Background: There is a worldwide recruitment and retention crisis in general practice. Workforce planning has identified the need to train more general practitioners as an urgent priority. Exposure of medical students to general practice as part of the formal and hidden curriculum, the use of longitudinal integrated clerkships, and positive experiences and role models in general practice are all thought to be contributing factors to doctors choosing careers in general practice.
Aim: The aim of this study was to identify career destinations of medical school graduates in a medical school with an 18-week longitudinal integrated clerkship in general practice.
Design and setting: This study was conducted in a single graduate entry medical school at the University of Limerick, Ireland.
Participants: Medical school alumni 6-8 years after graduation.
Method: A survey of graduating cohorts of the medical school from 2011 to 2013 was conducted through email and telephone.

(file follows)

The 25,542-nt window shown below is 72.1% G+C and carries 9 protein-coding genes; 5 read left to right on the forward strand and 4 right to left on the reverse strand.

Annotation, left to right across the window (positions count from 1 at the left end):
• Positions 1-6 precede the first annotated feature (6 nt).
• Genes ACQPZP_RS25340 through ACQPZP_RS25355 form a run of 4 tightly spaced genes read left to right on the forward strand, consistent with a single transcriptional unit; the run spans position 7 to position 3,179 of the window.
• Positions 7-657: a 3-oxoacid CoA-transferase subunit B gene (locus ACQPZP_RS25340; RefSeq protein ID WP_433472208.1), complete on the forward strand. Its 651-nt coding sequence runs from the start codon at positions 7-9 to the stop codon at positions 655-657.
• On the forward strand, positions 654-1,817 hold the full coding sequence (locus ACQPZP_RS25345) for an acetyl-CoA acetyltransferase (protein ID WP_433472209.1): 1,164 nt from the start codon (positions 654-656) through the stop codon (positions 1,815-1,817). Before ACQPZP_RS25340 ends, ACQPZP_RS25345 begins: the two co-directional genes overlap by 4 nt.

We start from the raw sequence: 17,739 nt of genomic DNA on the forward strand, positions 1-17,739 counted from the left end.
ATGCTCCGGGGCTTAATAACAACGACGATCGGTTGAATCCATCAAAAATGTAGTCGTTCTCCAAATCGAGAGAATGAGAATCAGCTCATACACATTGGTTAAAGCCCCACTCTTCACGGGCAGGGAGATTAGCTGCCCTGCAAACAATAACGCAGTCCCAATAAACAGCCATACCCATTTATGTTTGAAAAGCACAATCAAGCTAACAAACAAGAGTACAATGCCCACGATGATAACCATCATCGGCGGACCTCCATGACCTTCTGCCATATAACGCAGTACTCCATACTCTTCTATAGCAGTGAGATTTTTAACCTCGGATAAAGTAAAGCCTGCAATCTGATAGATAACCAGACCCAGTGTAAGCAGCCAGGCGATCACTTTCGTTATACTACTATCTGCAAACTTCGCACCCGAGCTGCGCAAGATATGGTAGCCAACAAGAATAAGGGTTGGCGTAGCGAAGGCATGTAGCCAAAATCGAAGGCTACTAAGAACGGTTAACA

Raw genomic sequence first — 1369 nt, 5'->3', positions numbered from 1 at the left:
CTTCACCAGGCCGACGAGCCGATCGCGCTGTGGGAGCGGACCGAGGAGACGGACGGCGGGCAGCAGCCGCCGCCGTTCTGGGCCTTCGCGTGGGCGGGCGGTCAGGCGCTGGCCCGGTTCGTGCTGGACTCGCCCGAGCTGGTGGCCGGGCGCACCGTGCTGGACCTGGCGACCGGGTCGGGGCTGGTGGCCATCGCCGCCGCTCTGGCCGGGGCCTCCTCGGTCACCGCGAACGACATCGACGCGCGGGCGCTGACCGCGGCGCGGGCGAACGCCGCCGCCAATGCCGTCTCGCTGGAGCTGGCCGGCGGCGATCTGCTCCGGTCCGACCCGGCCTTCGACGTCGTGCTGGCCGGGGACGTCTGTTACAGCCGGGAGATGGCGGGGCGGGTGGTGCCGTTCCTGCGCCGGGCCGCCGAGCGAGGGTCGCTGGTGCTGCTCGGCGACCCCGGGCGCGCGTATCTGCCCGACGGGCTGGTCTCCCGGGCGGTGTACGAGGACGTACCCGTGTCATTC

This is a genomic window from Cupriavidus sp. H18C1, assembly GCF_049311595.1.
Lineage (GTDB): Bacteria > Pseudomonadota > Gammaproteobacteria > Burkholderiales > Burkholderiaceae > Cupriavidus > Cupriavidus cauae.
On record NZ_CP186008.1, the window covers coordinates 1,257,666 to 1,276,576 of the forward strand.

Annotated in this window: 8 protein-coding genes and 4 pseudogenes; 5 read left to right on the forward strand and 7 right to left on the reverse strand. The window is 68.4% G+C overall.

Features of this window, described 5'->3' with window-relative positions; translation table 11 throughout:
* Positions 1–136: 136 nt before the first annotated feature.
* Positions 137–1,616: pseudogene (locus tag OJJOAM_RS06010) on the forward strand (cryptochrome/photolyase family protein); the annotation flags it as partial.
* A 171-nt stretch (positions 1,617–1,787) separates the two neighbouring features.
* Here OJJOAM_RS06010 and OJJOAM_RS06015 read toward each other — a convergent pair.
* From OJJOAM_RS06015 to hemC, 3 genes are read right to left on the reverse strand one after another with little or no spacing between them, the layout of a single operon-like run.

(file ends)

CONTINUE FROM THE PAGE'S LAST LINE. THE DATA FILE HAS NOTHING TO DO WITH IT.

Results: There were a total of 175 alumni for the period 2011 to 2013. Data was collected on 92% (161/175) through an online survey, follow-up email and telephone interview, and was triangulated with searches of professional registration databases and information from key informants. Between 6 and 8 years after graduation, a total of 43% of alumni were engaged in general practice as a career.
Conclusion: The reform of the delivery of general practice within medical school curricula should be considered by medical schools, curriculum designers and policy-makers as part of an overall strategy to address the recruitment and retention of general practitioners as part of the global healthcare workforce.
Keywords: Career choice; General practice; Medical education; Primary health care; Survey.